Behold the Father of the Sun, who embraced death and life in equal parts. Behold the icy landscapes in which his breath stopped and travelled to other planes.
With a pinch of classic melodic black metal and a dash of melodic death metal, Hyperion is a relatively young band that is fighting to find their own voice while balancing the different tensions of these two genres. With their first full-length released this year, this new Swedish sprout is both seeking to forge a new path and carrying some ancestral banners, so we will have to enter through the threshold they present.
The primary references to understand Hyperion’s work can be traced in the traditional Swedish sound of the nineties. The melodic phrases of the strings and the soothing experience of autumnal melancholy are both present there, but you can also find hurtful winter winds of the more extreme acts within this genre. It is clear, then, that Seraphical Euphony is a work composed under the paradigms of Emperor and Dissection with a mix of the aesthetic approach of older In Flames and At the Gates. Interestingly, the overall experience seems to be split into these two halves; the first half meditates on the melodic black metal approach, and the second segment obsesses over the first wave of melodic death metal. With a little effort and focus, the listener can trace these roots during a conscientious spin of this record.
But a simple throwback to older styles may not merit your attention, so what do Hyperion actually achieve with this release? Seraphical Euphony is far more than tight musicianship or a careful selection of influences; this band is actively showing us a new way to reinterpret and appropriate older musical language.
Following the candlelit introduction, “Remnants of the Fallen”, Hyperion kick out 52 minutes of a tangible, imaginative godly war. The rich textures of the acoustic guitars set up the mood, helping and carrying the listener through a staging inspired by the multiple Greco-Roman Gods and historical legends. The lyrical contents are recollections of this period, and each song deals with its own anthemic battle or tale. “Flagellum Dei” (translated as Scourge of God), for example, tells a tale of the barbaric invasions of Rome and the defense of the people under the command of general Flavius Aetius. Other songs, mostly “Seraphical Euphony” or the fearless closer “Blood of the Ancients”, tals with a more mythological speech and gothic chants, describing the underworld and the fall of the first age of the Titans.
All these topics are interconnected into the major theme of a more nuanced perspective of the decadence of society, one where chaos and imagination create order. The attempt of destruction of modern values and the uncertainty of the present are smartly engaged through the historical and mythological analogies. Hyperion is not rehashing speeches from generic dark myths, but rather weaving an intriguing arc of expression made all the stronger by its link between past and future.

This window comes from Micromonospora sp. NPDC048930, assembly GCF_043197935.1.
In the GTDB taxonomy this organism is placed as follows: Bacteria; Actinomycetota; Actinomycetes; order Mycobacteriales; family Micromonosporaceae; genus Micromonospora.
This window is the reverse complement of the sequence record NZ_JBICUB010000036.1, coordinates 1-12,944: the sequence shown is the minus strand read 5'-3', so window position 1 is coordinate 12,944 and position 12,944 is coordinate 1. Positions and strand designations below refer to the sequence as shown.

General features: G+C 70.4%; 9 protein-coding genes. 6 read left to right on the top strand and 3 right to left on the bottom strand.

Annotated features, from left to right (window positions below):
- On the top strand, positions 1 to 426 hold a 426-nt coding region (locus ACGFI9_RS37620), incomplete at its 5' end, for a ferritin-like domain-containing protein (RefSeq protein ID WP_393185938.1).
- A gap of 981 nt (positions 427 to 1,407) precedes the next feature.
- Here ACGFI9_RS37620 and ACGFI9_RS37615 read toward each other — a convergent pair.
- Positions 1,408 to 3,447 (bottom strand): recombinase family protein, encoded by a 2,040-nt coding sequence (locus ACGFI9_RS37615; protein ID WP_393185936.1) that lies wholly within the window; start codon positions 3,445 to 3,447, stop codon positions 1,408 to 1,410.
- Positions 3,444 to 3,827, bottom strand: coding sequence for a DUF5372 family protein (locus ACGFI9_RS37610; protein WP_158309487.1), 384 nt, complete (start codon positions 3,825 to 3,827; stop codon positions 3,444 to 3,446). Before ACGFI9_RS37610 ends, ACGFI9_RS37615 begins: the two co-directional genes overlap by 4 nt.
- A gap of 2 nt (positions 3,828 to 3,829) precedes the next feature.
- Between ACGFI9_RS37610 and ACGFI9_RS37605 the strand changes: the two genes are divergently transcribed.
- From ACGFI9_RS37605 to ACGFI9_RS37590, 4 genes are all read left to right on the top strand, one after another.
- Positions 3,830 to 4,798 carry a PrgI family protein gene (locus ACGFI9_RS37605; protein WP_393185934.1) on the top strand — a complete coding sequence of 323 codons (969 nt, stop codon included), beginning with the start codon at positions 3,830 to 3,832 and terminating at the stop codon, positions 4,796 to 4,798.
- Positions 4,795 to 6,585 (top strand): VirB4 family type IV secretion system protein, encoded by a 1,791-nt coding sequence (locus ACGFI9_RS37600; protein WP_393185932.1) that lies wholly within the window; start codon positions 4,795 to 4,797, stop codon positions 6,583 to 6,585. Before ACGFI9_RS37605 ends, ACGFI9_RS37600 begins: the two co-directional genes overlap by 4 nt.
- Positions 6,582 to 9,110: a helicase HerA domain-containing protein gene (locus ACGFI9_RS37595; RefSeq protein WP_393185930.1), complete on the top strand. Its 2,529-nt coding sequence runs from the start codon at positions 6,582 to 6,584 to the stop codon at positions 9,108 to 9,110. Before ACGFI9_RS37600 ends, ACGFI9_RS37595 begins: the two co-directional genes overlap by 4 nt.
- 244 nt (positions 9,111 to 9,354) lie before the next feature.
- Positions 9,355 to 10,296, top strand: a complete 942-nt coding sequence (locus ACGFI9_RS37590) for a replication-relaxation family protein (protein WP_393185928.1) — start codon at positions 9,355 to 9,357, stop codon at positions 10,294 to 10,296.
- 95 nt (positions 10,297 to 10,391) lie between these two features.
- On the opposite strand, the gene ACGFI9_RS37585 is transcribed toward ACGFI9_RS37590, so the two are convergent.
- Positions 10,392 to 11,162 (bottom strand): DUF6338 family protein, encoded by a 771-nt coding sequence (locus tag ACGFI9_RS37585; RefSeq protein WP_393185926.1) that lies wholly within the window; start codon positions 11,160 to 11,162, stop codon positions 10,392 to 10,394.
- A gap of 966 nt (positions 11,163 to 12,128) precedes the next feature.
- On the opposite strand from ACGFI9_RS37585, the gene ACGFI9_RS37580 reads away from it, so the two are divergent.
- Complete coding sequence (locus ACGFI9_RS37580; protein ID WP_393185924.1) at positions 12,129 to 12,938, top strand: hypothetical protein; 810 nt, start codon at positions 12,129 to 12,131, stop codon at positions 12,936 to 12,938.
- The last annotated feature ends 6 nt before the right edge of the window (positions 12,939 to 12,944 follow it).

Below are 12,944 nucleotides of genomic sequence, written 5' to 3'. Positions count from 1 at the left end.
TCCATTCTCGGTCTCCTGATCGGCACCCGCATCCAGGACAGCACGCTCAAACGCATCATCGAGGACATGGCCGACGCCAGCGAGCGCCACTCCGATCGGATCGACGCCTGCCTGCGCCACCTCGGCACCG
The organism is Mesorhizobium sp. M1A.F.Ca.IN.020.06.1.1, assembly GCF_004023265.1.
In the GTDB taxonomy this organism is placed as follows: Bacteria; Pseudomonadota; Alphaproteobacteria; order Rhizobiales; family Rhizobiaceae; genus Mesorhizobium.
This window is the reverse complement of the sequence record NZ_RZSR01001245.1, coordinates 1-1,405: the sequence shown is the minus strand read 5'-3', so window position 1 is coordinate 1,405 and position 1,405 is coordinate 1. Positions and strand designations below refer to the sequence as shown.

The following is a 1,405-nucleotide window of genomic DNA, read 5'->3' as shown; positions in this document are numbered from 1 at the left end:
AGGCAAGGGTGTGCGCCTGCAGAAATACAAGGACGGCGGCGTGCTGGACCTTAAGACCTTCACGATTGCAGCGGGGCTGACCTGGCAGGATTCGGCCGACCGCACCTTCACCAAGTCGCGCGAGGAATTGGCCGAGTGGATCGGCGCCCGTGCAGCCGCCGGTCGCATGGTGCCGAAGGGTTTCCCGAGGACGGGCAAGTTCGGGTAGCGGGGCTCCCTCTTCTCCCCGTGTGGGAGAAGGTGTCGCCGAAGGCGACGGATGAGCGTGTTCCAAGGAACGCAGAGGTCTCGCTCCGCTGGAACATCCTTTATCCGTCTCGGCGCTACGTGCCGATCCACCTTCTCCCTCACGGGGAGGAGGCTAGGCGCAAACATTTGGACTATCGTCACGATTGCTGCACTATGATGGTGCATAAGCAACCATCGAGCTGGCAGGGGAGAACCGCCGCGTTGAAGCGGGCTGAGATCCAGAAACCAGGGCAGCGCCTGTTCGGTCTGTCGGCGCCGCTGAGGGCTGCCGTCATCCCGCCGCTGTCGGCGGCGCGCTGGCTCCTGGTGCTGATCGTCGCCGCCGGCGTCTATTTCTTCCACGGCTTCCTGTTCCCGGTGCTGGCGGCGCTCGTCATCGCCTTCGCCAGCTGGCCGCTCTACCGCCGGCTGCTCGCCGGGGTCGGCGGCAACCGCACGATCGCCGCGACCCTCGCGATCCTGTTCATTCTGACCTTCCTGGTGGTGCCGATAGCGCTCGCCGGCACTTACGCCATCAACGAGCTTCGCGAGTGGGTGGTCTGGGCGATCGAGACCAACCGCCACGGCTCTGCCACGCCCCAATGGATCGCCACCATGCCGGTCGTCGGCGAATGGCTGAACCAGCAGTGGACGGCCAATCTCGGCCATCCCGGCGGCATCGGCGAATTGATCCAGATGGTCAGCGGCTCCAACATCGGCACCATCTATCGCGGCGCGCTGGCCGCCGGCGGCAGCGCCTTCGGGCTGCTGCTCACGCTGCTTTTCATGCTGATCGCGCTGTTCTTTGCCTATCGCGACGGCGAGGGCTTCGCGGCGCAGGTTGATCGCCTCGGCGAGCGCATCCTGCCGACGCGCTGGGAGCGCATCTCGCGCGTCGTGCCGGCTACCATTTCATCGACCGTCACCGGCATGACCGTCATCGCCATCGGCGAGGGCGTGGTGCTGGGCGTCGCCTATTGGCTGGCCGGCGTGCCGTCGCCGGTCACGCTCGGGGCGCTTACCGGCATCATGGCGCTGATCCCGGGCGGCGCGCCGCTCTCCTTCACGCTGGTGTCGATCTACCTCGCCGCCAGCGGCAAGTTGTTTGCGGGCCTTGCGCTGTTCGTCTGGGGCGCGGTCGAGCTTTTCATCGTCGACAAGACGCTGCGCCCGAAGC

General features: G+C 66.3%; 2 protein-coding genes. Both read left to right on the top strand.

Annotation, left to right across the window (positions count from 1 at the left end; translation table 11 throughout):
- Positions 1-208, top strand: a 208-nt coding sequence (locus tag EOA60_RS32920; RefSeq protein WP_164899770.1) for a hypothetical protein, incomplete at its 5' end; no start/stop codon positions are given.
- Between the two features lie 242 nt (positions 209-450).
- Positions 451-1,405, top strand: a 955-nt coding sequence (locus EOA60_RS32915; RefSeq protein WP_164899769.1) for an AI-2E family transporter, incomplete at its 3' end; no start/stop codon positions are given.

From the musical aspect, the comparisons with the aforementioned bands can alienate people that only want an innovation or those who cannot enjoy hugely melodic records. Moreover, the bi-directional genre approach could also be a hindrance. The saccharine hopeful sounds inspired by In Flames, on the second half of the record, from the Gothenburg old-school experience of “Moral Evasion” onwards, are more present than the sorrowful pastoral riffing of the melodic black metal tremolos, and this may be seen by some as a lack of cohesion. I disagree, though; the melodies are adjusted to each song and lyrical topic without any kind of issue.
I would be remiss, though, if I didn’t highlight one of the major strengths that melodic approach lends the album. The keyboard layers throughout are a major positive characteristic. They suit the atmosphere with chorus-like effects that contrast with the menacing segments or the sad moments. Drums and guitars engage in teams to provide a solid base for the playful melodies, working with fate through the light, fast moments and the unexpected transitions to the slower segments. Some sparkling solos decorate landscapes and emotions, constructed under the folkloric counterpoint and harmonized nature of the Swedish tradition. In the vocal department, the frozen rasps fly over the mix accompanied by narrations akin to Carach Angren or Dimmu Borgir, the gesticulations of the lyrics wholly worthwhile and provide a story-telling effect to all the narrative structures of the songs that suits the melodic atmosphere. All of this music is wrapped with a pristine clean production that does not distract and leaves spaces for the bass and the keyboard twists to provide the songs a much more cinematic approach.
Seraphical Euphony is indeed a magnificent record that does not shy away from the grandeur of what the band is trying to communicate with the music and the lyrics, but it is also important to remember that the collage of both melodic black and melodic death metal will require patience and an open mind.
Overall, this record has become one of my favorites this year due to its precise execution of beautiful melodies and multi-colored feelings. It is a powerful album that deserves
4/5 Flaming Toilets ov Hell
Seraphical Euphony is out now. Check out Hyperion’s Bandcamp and browse through Black Lion Productions to buy a physical copy as well. Follow the band on Facebook and tell them that a Half-Elf-Half-Venezuelan fan from a funny-named blog recommended their music.
What do you think of Hyperion’s Seraphical Euphony? Share your thoughts in the comment section and share if you think the band is worthy of your attention!
Photo: VIA. Cover by Alex Tartsus.